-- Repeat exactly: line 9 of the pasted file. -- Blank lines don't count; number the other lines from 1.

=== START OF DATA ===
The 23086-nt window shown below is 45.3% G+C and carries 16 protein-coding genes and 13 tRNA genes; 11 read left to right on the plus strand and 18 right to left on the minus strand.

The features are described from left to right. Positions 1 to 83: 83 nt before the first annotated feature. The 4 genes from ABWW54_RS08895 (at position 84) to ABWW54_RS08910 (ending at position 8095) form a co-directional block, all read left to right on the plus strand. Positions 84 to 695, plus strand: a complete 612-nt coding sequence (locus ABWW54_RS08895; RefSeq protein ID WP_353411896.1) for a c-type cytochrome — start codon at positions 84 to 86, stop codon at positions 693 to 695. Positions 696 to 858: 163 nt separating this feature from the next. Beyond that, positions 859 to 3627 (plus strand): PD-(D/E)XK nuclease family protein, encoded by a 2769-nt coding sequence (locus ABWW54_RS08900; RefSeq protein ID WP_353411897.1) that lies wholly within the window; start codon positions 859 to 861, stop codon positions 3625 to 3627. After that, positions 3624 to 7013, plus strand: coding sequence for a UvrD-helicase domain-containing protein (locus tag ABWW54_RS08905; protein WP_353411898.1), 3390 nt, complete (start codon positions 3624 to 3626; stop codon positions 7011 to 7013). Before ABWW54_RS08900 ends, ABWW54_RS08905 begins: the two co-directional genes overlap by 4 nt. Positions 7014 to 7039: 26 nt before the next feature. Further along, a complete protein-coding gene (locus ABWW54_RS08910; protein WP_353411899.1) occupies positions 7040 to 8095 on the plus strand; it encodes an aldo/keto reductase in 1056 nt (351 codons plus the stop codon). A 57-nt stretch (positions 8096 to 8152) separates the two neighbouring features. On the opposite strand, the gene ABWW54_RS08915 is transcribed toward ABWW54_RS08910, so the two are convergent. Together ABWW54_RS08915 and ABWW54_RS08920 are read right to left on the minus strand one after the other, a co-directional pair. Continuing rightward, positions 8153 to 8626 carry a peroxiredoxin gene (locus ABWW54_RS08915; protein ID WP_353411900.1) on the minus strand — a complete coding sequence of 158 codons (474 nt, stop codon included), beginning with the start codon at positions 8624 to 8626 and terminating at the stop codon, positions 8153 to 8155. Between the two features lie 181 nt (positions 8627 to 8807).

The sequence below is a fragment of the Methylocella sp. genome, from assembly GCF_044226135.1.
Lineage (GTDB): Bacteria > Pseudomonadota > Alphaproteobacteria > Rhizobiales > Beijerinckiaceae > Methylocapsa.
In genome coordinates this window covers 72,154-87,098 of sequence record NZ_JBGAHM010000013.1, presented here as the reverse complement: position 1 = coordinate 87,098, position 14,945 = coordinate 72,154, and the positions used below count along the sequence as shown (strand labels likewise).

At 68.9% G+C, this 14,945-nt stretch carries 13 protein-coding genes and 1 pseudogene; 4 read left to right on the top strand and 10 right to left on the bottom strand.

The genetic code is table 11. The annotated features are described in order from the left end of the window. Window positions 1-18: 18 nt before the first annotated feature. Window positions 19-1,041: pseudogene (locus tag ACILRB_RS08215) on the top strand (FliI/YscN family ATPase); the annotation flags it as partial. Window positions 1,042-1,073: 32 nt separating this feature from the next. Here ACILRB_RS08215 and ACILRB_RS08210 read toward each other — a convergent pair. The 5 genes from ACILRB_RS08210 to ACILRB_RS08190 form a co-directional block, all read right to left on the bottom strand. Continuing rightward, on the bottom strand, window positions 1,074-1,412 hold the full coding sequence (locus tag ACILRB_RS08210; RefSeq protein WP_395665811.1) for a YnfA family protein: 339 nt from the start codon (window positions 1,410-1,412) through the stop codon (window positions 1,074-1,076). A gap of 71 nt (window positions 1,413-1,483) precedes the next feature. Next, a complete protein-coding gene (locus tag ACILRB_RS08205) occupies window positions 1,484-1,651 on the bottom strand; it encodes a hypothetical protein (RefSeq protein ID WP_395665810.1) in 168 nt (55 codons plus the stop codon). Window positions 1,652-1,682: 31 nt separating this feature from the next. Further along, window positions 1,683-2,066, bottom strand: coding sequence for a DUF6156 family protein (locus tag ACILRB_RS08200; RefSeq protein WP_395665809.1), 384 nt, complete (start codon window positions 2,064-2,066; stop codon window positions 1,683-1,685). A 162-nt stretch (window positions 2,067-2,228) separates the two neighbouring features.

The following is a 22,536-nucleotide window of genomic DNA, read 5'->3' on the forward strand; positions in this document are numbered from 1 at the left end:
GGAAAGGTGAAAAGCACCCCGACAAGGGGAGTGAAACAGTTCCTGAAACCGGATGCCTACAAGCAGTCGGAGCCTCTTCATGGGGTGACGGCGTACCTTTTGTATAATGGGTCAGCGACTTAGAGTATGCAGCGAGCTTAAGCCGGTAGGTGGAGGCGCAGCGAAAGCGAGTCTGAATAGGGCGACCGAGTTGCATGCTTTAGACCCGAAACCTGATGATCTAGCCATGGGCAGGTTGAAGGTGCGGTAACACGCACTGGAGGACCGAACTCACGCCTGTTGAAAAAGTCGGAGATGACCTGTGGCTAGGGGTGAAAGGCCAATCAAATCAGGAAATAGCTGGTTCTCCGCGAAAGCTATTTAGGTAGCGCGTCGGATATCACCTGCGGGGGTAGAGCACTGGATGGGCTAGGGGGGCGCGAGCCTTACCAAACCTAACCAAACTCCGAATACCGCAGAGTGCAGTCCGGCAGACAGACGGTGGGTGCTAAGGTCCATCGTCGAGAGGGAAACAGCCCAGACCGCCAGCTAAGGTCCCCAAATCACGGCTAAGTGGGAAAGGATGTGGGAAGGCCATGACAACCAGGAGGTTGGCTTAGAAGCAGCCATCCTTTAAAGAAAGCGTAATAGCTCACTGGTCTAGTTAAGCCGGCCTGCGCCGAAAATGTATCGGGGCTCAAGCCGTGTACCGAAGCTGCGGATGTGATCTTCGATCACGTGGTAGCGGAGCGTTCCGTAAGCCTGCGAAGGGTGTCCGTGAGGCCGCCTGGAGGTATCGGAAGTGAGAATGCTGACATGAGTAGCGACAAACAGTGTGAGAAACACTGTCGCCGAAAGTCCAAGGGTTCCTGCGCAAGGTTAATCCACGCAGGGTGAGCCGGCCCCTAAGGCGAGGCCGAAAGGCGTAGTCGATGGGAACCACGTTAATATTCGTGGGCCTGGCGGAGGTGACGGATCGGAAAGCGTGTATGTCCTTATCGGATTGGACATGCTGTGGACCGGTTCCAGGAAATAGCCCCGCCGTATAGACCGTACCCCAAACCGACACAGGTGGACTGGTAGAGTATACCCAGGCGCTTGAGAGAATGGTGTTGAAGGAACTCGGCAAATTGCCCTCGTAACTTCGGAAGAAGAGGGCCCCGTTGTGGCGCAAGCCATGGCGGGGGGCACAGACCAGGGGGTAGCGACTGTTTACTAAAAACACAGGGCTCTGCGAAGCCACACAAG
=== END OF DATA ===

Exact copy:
GGAAAGGTGAAAAGCACCCCGACAAGGGGAGTGAAACAGTTCCTGAAACCGGATGCCTACAAGCAGTCGGAGCCTCTTCATGGGGTGACGGCGTACCTTTTGTATAATGGGTCAGCGACTTAGAGTATGCAGCGAGCTTAAGCCGGTAGGTGGAGGCGCAGCGAAAGCGAGTCTGAATAGGGCGACCGAGTTGCATGCTTTAGACCCGAAACCTGATGATCTAGCCATGGGCAGGTTGAAGGTGCGGTAACACGCACTGGAGGACCGAACTCACGCCTGTTGAAAAAGTCGGAGATGACCTGTGGCTAGGGGTGAAAGGCCAATCAAATCAGGAAATAGCTGGTTCTCCGCGAAAGCTATTTAGGTAGCGCGTCGGATATCACCTGCGGGGGTAGAGCACTGGATGGGCTAGGGGGGCGCGAGCCTTACCAAACCTAACCAAACTCCGAATACCGCAGAGTGCAGTCCGGCAGACAGACGGTGGGTGCTAAGGTCCATCGTCGAGAGGGAAACAGCCCAGACCGCCAGCTAAGGTCCCCAAATCACGGCTAAGTGGGAAAGGATGTGGGAAGGCCATGACAACCAGGAGGTTGGCTTAGAAGCAGCCATCCTTTAAAGAAAGCGTAATAGCTCACTGGTCTAGTTAAGCCGGCCTGCGCCGAAAATGTATCGGGGCTCAAGCCGTGTACCGAAGCTGCGGATGTGATCTTCGATCACGTGGTAGCGGAGCGTTCCGTAAGCCTGCGAAGGGTGTCCGTGAGGCCGCCTGGAGGTATCGGAAGTGAGAATGCTGACATGAGTAGCGACAAACAGTGTGAGAAACACTGTCGCCGAAAGTCCAAGGGTTCCTGCGCAAGGTTAATCCACGCAGGGTGAGCCGGCCCCTAAGGCGAGGCCGAAAGGCGTAGTCGATGGGAACCACGTTAATATTCGTGGGCCTGGCGGAGGTGACGGATCGGAAAGCGTGTATGTCCTTATCGGATTGGACATGCTGTGGACCGGTTCCAGGAAATAGCCCCGCCGTATAGACCGTACCCCAAACCGACACAGGTGGACTGGTAGAGTATACCCAGGCGCTTGAGAGAATGGTGTTGAAGGAACTCGGCAAATTGCCCTCGTAACTTCGGAAGAAGAGGGCCCCGTTGTGGCGCAAGCCATGGCGGGGGGCACAGACCAGGGGGTAGCGACTGTTTACTAAAAACACAGGGCTCTGCGAAGCCACACAAG